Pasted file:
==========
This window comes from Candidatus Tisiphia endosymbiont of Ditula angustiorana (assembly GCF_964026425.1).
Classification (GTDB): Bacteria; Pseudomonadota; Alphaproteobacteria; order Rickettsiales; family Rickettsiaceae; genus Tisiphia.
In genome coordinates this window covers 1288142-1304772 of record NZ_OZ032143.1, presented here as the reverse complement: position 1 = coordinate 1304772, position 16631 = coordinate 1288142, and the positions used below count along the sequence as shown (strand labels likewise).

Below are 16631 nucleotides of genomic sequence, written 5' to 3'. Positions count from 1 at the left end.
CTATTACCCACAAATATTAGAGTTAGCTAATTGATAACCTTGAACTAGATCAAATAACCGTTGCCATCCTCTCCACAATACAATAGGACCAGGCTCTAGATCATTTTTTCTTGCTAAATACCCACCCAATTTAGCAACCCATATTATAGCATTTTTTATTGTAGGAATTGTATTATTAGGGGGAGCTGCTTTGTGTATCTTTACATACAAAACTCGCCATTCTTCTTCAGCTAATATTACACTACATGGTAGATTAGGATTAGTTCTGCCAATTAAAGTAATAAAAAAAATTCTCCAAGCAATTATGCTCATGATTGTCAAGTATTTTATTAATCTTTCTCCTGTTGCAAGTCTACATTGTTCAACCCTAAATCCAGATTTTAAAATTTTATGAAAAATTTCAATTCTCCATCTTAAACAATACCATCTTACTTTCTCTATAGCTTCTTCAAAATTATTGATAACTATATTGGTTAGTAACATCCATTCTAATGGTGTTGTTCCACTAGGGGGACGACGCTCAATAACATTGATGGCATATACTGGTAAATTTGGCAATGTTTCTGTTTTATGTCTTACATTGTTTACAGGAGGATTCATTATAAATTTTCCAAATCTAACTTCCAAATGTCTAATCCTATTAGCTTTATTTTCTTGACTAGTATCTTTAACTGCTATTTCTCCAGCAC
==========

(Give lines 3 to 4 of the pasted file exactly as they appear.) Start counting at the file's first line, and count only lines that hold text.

In genome coordinates this window covers 1288142-1304772 of record NZ_OZ032143.1, presented here as the reverse complement: position 1 = coordinate 1304772, position 16631 = coordinate 1288142, and the positions used below count along the sequence as shown (strand labels likewise).

Below are 16631 nucleotides of genomic sequence, written 5' to 3'. Positions count from 1 at the left end.